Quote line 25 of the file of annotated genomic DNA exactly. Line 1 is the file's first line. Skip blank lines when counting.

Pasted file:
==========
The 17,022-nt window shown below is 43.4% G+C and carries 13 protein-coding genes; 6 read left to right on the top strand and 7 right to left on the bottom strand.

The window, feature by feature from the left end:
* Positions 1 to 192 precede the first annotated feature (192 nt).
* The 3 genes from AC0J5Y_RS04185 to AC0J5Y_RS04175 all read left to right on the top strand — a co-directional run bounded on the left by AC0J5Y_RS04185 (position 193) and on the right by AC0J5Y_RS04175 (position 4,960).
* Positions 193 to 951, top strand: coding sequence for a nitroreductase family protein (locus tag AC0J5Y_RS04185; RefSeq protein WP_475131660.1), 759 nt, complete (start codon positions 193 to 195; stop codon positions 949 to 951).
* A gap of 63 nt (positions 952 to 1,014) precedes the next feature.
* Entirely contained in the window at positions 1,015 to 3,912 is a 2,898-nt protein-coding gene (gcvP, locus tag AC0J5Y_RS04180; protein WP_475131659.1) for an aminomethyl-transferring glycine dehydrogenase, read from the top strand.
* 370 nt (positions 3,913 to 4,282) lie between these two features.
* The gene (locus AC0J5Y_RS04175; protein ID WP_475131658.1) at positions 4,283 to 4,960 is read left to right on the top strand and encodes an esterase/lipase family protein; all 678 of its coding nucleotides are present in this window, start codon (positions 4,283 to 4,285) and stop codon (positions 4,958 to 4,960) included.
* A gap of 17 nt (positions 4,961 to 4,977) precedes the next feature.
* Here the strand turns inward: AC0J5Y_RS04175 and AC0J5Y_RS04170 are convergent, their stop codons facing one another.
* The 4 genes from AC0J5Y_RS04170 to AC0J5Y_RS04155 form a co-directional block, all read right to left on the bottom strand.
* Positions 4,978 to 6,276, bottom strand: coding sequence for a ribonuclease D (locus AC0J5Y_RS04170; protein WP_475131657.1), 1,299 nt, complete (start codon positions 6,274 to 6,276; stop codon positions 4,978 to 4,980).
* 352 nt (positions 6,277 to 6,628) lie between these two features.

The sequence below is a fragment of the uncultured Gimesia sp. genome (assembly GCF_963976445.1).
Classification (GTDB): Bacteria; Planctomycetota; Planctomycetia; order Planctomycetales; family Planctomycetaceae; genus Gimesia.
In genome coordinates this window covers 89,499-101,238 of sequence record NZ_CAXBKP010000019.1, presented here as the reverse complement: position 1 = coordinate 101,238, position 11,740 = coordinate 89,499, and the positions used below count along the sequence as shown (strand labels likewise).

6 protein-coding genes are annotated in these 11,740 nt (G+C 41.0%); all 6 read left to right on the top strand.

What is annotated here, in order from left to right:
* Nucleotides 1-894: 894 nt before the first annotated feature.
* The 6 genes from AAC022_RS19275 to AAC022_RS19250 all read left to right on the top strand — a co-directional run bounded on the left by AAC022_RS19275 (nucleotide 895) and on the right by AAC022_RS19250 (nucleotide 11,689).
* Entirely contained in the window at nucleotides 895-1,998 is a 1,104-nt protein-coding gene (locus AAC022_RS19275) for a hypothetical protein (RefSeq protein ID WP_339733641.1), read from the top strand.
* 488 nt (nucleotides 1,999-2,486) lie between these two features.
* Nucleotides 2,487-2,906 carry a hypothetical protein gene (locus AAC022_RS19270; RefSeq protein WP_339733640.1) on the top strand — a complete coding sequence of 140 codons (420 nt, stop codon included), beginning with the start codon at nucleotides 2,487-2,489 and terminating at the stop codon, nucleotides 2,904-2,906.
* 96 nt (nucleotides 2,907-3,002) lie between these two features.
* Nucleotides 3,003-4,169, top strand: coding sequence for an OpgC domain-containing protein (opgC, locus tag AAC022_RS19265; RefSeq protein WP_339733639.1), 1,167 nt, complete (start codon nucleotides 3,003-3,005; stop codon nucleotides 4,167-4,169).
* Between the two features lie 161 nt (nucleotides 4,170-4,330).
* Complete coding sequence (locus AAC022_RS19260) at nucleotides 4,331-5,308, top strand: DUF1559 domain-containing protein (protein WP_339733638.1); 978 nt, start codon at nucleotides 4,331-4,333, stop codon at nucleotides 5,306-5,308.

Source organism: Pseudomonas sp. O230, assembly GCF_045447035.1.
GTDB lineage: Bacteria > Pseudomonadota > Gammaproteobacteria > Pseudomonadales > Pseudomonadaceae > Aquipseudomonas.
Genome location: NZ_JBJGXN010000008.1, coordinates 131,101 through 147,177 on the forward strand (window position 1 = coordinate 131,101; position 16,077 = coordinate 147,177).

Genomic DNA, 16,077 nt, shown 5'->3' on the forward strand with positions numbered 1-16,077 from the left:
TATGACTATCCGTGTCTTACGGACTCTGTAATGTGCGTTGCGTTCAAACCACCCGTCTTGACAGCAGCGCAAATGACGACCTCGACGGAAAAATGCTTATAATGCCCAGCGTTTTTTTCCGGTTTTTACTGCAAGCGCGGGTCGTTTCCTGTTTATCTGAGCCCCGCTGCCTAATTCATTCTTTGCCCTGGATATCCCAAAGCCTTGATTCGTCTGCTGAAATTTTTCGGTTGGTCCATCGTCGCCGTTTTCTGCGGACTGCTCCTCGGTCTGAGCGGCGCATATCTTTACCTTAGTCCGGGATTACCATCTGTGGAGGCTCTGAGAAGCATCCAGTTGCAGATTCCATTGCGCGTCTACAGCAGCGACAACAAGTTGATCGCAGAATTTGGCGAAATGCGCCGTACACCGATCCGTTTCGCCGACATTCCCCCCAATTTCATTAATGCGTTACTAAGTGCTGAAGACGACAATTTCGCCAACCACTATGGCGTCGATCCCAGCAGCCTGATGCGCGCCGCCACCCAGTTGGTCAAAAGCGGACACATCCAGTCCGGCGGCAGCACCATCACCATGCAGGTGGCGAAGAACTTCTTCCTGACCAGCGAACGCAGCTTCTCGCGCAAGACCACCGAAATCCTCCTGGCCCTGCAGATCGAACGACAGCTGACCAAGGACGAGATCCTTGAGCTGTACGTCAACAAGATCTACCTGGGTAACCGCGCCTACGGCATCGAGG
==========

* 96 nt (nucleotides 2,907-3,002) lie between these two features.